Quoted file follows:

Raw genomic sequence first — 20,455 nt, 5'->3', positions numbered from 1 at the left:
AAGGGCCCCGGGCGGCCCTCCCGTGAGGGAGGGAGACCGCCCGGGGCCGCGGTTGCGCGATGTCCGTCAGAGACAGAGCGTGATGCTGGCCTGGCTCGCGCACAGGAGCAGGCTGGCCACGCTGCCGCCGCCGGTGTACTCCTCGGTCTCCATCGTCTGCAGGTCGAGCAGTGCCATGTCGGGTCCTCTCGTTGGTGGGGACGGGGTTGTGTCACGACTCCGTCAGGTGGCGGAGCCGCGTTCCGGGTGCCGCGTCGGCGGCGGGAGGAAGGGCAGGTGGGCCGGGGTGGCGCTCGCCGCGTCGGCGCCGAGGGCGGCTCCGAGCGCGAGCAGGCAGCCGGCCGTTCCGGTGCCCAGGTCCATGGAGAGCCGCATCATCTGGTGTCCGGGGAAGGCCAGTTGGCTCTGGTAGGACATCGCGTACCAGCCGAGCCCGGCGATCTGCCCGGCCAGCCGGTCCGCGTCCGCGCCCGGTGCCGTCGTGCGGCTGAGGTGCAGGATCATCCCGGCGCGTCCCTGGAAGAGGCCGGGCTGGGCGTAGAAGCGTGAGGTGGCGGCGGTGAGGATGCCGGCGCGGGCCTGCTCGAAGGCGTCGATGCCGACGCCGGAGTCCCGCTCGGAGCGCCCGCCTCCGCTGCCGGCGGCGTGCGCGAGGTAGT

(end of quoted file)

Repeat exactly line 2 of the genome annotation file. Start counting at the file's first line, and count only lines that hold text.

AAGGGCCCCGGGCGGCCCTCCCGTGAGGGAGGGAGACCGCCCGGGGCCGCGGTTGCGCGATGTCCGTCAGAGACAGAGCGTGATGCTGGCCTGGCTCGCGCACAGGAGCAGGCTGGCCACGCTGCCGCCGCCGGTGTACTCCTCGGTCTCCATCGTCTGCAGGTCGAGCAGTGCCATGTCGGGTCCTCTCGTTGGTGGGGACGGGGTTGTGTCACGACTCCGTCAGGTGGCGGAGCCGCGTTCCGGGTGCCGCGTCGGCGGCGGGAGGAAGGGCAGGTGGGCCGGGGTGGCGCTCGCCGCGTCGGCGCCGAGGGCGGCTCCGAGCGCGAGCAGGCAGCCGGCCGTTCCGGTGCCCAGGTCCATGGAGAGCCGCATCATCTGGTGTCCGGGGAAGGCCAGTTGGCTCTGGTAGGACATCGCGTACCAGCCGAGCCCGGCGATCTGCCCGGCCAGCCGGTCCGCGTCCGCGCCCGGTGCCGTCGTGCGGCTGAGGTGCAGGATCATCCCGGCGCGTCCCTGGAAGAGGCCGGGCTGGGCGTAGAAGCGTGAGGTGGCGGCGGTGAGGATGCCGGCGCGGGCCTGCTCGAAGGCGTCGATGCCGACGCCGGAGTCCCGCTCGGAGCGCCCGCCTCCGCTGCCGGCGGCGTGCGCGAGGTAGT